Post# 428178 , Reply# 6   7/5/2020 at 02:21 (197 days old) by OldSuck (Houston, Texas )        

Did you try searching "lamp parts"?
You’ll see many dealers with a surprising selection of reproduction parts.
This is just a screenshot from the first site I clicked on-
If you don’t see exactly what you’re looking for, most of them are very helpful if you leave them a message.
I collect lamps too. Lamps, fans, clocks, vacuums, and, oddly enough- sewing machines.
But yeah, I can always find the parts I need from these places, sometimes even better than the original parts (or whatever a previous owner jerry-rigged together in 1978 😏).

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Post# 428198 , Reply# 7   7/5/2020 at 14:59 (196 days old) by human (Pines of Carolina)        

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I just got home from Lowe's and Home Depot—complete washout at both places—but I got a crazy idea on my way home. It's a classic bit of 'redneck engineering' (is that too un-PC to say these days? I can't keep up), a little crude but it should be effective. What I need to start out with is a finial with female threads, then get a bolt to fit it with threads its whole length, long enough to run between the plate and the shade, and a few nuts and washers (flat washers and lock washers). I'll then need to drill out the center hole on the plate, obliterating the existing threaded fitting, and run the bolt through the enlarged hole with the shaft facing upwards, snug it onto the plate with a nut and washers, then run another nut-and-washer set onto the bolt as a height adjuster for the shade, which may require a wide sleeve washer. Test fit the shade and adjust the height adjustment washers to hold the shade with enough of the bolt sticking through the top to attach the finial. Part of me would almost rather find another 3.5-inch top plate to butcher up so I don't have to destroy the original but other than that, it seems like a pretty do-able idea using only basic hand tools and a power drill.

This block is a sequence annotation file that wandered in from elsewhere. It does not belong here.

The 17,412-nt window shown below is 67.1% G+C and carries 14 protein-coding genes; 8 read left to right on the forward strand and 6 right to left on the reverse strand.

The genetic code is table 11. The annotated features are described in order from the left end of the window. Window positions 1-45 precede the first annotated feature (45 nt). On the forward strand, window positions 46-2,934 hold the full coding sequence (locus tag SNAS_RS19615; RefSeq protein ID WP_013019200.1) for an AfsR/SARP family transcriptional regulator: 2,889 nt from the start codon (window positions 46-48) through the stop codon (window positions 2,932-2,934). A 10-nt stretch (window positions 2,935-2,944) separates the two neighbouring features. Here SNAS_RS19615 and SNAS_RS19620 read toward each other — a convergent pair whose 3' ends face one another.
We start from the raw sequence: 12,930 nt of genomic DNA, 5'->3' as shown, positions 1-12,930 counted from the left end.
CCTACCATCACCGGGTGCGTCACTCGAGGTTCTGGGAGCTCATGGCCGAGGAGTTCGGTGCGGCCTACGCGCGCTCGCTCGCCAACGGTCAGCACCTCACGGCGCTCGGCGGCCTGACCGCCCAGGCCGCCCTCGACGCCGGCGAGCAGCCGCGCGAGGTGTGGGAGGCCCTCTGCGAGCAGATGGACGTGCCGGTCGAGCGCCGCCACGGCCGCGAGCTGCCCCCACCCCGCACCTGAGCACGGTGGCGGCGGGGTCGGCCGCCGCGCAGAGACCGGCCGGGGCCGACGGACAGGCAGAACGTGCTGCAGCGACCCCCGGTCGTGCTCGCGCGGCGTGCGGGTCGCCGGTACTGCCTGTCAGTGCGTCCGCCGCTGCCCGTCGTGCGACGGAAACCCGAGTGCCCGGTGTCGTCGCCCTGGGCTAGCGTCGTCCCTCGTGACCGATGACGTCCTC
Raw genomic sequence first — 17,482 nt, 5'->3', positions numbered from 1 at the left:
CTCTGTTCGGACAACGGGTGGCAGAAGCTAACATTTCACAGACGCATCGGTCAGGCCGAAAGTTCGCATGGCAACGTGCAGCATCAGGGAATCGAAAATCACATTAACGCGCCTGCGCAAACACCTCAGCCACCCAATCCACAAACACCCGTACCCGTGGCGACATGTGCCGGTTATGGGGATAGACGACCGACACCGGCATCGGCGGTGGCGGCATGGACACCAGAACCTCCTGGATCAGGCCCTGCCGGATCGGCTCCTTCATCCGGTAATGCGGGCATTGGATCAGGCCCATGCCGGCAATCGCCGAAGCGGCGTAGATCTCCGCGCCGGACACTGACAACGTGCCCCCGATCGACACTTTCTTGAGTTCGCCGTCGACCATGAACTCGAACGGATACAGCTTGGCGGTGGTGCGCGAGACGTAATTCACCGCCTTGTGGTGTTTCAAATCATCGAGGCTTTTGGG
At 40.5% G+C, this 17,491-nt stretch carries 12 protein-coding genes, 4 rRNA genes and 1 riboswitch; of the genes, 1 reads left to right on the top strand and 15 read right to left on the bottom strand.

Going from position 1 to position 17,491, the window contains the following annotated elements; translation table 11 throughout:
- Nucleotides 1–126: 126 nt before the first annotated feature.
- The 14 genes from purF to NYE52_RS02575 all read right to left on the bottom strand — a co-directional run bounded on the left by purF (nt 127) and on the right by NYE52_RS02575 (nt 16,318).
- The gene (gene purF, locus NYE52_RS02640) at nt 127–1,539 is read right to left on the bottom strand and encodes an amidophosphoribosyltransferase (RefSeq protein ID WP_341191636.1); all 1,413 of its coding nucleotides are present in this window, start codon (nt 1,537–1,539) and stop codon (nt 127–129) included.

Post# 428204 , Reply# 8   7/5/2020 at 21:27 (196 days old) by MadMan (Chicago, IL, USA)